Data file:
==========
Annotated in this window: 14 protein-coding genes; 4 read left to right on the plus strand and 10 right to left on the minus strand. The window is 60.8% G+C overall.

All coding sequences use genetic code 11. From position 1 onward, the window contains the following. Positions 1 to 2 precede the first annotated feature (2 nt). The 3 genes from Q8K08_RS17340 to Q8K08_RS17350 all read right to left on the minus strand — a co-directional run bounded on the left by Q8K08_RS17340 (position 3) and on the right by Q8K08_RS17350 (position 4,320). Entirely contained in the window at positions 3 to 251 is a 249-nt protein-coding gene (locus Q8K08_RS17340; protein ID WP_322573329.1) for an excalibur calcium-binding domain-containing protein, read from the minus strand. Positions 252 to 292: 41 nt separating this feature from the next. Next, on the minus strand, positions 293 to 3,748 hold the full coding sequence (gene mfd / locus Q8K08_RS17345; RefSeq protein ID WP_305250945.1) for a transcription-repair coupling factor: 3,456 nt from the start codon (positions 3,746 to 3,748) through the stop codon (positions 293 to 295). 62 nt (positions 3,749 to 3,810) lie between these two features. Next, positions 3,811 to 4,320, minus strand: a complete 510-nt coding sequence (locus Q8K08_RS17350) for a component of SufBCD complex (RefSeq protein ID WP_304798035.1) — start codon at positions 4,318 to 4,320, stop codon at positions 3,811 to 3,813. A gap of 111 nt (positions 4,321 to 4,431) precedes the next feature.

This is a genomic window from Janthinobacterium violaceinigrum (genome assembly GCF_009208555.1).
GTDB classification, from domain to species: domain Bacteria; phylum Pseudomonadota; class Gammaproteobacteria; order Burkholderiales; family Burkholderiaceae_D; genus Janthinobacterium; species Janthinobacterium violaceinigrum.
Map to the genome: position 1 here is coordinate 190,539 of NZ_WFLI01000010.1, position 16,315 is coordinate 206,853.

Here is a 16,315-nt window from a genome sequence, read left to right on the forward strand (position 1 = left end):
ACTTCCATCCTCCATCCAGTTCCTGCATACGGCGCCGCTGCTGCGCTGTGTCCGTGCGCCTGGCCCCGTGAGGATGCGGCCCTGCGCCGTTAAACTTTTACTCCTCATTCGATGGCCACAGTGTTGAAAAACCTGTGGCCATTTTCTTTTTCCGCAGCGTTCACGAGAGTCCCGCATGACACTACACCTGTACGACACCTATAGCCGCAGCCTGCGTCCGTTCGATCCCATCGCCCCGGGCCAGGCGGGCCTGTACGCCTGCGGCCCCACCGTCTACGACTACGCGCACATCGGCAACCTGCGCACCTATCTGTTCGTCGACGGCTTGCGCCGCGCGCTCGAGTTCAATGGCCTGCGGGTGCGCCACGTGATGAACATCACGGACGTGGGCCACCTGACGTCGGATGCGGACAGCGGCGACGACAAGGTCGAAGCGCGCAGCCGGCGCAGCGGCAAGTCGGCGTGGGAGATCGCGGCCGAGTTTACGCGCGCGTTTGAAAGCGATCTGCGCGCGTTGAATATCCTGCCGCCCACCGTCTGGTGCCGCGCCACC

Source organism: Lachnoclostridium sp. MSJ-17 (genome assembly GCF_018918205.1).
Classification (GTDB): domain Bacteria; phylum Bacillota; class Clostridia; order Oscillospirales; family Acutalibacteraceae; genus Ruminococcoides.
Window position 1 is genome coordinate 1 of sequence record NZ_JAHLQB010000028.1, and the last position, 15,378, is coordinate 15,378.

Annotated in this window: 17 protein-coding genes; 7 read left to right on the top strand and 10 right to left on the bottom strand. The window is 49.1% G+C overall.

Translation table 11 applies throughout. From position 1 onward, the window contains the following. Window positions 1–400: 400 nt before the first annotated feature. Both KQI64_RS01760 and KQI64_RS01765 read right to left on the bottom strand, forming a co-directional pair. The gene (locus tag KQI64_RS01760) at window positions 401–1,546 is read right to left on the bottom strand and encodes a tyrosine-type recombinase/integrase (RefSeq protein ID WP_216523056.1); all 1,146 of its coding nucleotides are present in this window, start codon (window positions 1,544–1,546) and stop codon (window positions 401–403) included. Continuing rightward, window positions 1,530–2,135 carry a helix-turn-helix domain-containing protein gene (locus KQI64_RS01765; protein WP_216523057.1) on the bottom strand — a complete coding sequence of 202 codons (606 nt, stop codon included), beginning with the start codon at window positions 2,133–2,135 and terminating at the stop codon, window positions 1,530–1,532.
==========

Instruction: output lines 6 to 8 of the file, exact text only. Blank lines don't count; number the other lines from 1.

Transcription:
Here is a 16,315-nt window from a genome sequence, read left to right on the forward strand (position 1 = left end):
ACTTCCATCCTCCATCCAGTTCCTGCATACGGCGCCGCTGCTGCGCTGTGTCCGTGCGCCTGGCCCCGTGAGGATGCGGCCCTGCGCCGTTAAACTTTTACTCCTCATTCGATGGCCACAGTGTTGAAAAACCTGTGGCCATTTTCTTTTTCCGCAGCGTTCACGAGAGTCCCGCATGACACTACACCTGTACGACACCTATAGCCGCAGCCTGCGTCCGTTCGATCCCATCGCCCCGGGCCAGGCGGGCCTGTACGCCTGCGGCCCCACCGTCTACGACTACGCGCACATCGGCAACCTGCGCACCTATCTGTTCGTCGACGGCTTGCGCCGCGCGCTCGAGTTCAATGGCCTGCGGGTGCGCCACGTGATGAACATCACGGACGTGGGCCACCTGACGTCGGATGCGGACAGCGGCGACGACAAGGTCGAAGCGCGCAGCCGGCGCAGCGGCAAGTCGGCGTGGGAGATCGCGGCCGAGTTTACGCGCGCGTTTGAAAGCGATCTGCGCGCGTTGAATATCCTGCCGCCCACCGTCTGGTGCCGCGCCACC

Source organism: Lachnoclostridium sp. MSJ-17 (genome assembly GCF_018918205.1).